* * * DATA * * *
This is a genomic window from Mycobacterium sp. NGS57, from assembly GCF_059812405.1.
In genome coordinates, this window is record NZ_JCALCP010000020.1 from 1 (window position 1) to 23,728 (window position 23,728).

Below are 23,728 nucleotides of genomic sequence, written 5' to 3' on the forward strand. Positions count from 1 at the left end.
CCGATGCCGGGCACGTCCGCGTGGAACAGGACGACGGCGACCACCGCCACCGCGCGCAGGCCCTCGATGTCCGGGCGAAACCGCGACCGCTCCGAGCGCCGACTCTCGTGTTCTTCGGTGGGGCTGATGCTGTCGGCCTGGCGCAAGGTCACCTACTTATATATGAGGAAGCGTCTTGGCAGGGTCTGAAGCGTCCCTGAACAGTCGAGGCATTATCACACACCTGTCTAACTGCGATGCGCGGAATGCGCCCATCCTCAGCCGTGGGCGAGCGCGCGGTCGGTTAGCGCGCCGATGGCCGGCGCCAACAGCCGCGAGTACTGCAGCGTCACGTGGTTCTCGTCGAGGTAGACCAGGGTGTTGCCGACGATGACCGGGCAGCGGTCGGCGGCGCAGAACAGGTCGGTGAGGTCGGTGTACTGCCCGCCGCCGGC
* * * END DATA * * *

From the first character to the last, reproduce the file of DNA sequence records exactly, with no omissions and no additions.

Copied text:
This is a genomic window from Mycobacterium sp. NGS57, from assembly GCF_059812405.1.
In genome coordinates, this window is record NZ_JCALCP010000020.1 from 1 (window position 1) to 23,728 (window position 23,728).

Below are 23,728 nucleotides of genomic sequence, written 5' to 3' on the forward strand. Positions count from 1 at the left end.
CCGATGCCGGGCACGTCCGCGTGGAACAGGACGACGGCGACCACCGCCACCGCGCGCAGGCCCTCGATGTCCGGGCGAAACCGCGACCGCTCCGAGCGCCGACTCTCGTGTTCTTCGGTGGGGCTGATGCTGTCGGCCTGGCGCAAGGTCACCTACTTATATATGAGGAAGCGTCTTGGCAGGGTCTGAAGCGTCCCTGAACAGTCGAGGCATTATCACACACCTGTCTAACTGCGATGCGCGGAATGCGCCCATCCTCAGCCGTGGGCGAGCGCGCGGTCGGTTAGCGCGCCGATGGCCGGCGCCAACAGCCGCGAGTACTGCAGCGTCACGTGGTTCTCGTCGAGGTAGACCAGGGTGTTGCCGACGATGACCGGGCAGCGGTCGGCGGCGCAGAACAGGTCGGTGAGGTCGGTGTACTGCCCGCCGCCGGC